Constitutional rights and Supreme Court judgements underline that “due process” must be followed in any case before the police or administration. Article 300A says no person shall be deprived of property save by the authority of law. Subsequent Supreme Court judgments have reiterated this stand.

The landmark 1985 Olga Tellis judgement emphasises that notice is a legal requirement, as is listening to the affected families, even trespassers, before an eviction. This stipulation ensures people get enough opportunity to leave before they are made to go. The famous Maneka Gandhi case from 1978 reiterated this position. In this case, which related to Gandhi’s passport being impounded by the government on the “vague” grounds of “public interest”, the court expanded the scope of Article 21. It said that due process of law is integral to the procedure established by law. In other words, no legal action can violate due process, which is integral to the Constitution of India. It also said that Article 21 relates to a “fair” not just a “formal” process of law.

A fundamental principle of natural justice is that no one should be condemned without being heard. The legal maxim audi alteram partem, or hear the other side, means each party is entitled to a fair hearing and must get an opportunity to respond to the evidence against them. All these legal principles do not seem to apply to the demolition of homes or shops.

Instead, the executive is taking on the role of judge, jury, and executioner. That is why former Supreme Court Justice Madan Lokur has asked: “Under what law can they demolish a house for an offence that hasn’t been proved?”

Petitions have been filed challenging these demolitions because they are punitive measures. Notices have been issued to states where demolitions have taken place to respond. These petitions underline that such drives are a “malafide exercise of power” and target a minority community “under the guise of removal of encroachment”. Hopefully, the judiciary will intervene to stop a section of the executive from transgressing into the judicial realm. Perhaps it will have a sobering effect on the legislators, for many elected representatives also do not respect the right to life and liberty.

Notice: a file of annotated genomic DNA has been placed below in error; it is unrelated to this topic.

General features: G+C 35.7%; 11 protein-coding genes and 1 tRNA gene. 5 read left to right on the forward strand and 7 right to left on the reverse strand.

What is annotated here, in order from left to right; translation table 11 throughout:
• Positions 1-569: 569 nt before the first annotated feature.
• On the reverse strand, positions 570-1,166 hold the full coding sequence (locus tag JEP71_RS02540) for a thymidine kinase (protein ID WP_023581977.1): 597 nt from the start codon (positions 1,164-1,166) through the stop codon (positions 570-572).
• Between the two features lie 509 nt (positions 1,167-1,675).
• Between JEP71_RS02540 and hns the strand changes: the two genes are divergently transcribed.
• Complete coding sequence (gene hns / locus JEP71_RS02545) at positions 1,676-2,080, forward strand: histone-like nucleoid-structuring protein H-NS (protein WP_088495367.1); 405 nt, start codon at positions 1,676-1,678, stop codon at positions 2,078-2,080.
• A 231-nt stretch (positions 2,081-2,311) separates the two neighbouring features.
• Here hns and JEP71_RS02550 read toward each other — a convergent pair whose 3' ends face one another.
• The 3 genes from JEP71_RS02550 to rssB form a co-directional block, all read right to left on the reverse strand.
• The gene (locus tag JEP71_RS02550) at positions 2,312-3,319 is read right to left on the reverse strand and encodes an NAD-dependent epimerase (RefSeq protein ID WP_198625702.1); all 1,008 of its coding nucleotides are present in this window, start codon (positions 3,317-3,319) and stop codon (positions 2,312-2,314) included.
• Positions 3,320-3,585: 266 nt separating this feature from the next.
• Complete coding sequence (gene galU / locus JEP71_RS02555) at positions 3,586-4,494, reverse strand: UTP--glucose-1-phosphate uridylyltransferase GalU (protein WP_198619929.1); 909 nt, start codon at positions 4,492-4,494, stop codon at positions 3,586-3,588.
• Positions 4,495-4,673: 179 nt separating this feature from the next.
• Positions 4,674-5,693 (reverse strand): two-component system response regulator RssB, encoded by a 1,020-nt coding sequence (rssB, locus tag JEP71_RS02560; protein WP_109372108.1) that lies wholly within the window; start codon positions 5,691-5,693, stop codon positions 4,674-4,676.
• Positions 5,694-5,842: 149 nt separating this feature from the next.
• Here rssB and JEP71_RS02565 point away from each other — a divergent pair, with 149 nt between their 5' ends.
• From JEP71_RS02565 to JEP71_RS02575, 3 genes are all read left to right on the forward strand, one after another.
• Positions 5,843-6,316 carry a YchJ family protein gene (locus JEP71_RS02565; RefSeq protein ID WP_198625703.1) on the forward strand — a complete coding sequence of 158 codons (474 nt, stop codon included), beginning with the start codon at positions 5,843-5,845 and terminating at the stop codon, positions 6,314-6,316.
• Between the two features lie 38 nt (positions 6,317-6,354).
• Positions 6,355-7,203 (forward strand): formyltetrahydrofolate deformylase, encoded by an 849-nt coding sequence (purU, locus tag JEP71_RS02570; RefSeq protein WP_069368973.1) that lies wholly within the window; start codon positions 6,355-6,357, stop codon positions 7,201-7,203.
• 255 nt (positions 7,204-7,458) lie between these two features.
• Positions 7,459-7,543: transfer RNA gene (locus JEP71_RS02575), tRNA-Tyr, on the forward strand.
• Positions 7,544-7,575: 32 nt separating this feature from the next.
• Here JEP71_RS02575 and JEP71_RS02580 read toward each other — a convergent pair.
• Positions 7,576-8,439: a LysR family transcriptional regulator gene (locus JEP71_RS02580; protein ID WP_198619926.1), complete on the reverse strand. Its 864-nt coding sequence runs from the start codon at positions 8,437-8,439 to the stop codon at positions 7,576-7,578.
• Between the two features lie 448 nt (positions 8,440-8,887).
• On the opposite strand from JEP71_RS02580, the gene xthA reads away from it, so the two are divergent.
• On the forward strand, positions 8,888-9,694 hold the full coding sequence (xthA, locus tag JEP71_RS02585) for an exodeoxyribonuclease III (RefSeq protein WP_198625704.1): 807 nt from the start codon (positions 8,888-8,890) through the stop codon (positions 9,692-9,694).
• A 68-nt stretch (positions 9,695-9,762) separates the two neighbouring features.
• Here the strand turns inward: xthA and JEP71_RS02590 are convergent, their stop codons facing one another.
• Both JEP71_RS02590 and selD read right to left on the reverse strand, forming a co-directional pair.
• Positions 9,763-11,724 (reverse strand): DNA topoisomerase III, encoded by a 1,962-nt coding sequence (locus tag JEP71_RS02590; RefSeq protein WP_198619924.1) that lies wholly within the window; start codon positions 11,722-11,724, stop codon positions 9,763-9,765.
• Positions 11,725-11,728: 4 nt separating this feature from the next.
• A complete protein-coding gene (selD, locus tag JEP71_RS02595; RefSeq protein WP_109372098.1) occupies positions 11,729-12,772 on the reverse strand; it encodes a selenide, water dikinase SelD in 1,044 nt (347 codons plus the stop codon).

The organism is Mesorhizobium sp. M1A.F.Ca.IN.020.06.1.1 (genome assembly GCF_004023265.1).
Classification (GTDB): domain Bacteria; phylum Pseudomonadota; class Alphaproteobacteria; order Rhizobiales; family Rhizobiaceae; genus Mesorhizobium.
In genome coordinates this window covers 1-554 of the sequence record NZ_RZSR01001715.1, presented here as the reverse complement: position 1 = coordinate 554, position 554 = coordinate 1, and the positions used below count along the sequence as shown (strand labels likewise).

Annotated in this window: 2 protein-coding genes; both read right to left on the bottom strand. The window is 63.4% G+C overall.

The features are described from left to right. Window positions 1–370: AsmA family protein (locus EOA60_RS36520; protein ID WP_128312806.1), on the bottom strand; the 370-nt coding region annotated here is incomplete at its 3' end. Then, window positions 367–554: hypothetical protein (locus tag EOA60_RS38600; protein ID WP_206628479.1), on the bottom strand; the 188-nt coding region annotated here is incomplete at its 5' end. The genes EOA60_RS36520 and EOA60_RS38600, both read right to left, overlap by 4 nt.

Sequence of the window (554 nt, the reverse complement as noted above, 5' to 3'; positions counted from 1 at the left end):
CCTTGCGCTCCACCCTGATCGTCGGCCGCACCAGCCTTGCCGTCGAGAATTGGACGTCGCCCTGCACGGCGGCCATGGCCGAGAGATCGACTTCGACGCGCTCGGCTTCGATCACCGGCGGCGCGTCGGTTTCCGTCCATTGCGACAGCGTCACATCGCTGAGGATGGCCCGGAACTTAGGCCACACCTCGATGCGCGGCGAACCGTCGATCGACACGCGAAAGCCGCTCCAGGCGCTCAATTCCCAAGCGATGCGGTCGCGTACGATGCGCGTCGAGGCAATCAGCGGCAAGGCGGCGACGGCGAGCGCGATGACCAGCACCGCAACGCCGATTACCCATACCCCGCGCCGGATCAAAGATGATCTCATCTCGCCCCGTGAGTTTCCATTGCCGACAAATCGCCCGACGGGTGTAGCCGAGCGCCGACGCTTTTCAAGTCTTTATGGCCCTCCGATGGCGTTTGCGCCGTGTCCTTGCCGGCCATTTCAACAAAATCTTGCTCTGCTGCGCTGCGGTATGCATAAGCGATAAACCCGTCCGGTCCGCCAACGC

Earlier this year, a rap from the Supreme Court forced the Uttar Pradesh government to withdraw recovery notices to people who had participated in the anti-CAA protests. In those protests, too, there was violence and damage to property and lives were lost. Yet the court told the authorities to return the money already recovered because any action taken by the state must be backed by law. 

With a pliant media ready to buy any argument that supports demolitions, some even participating in demolitions for live TV, we can imagine the fear people face. Can democracy thrive when a section of people is increasingly made politically and socially redundant? The earlier the judiciary addresses the growing fascination for bulldozers among BJP leaders, the better it will be. 

Indeed, the judiciary must also address that such demolitions are a collective punishment, which has no place in a modern legal system, which rests on individual liability, not collective punishment. Enforcing the latter violates international laws, including the Geneva Conventions, which India ratified in 1950.

While India celebrates 75 years of freedom, a colonial-era means of collective punishment, once used to stamp out rebellious regions or individuals, is coming back. Sadly, peaceful and justice-loving people have become silent spectators to the downhill journey of a cherished democracy. 

The author is an independent journalist. The views are personal.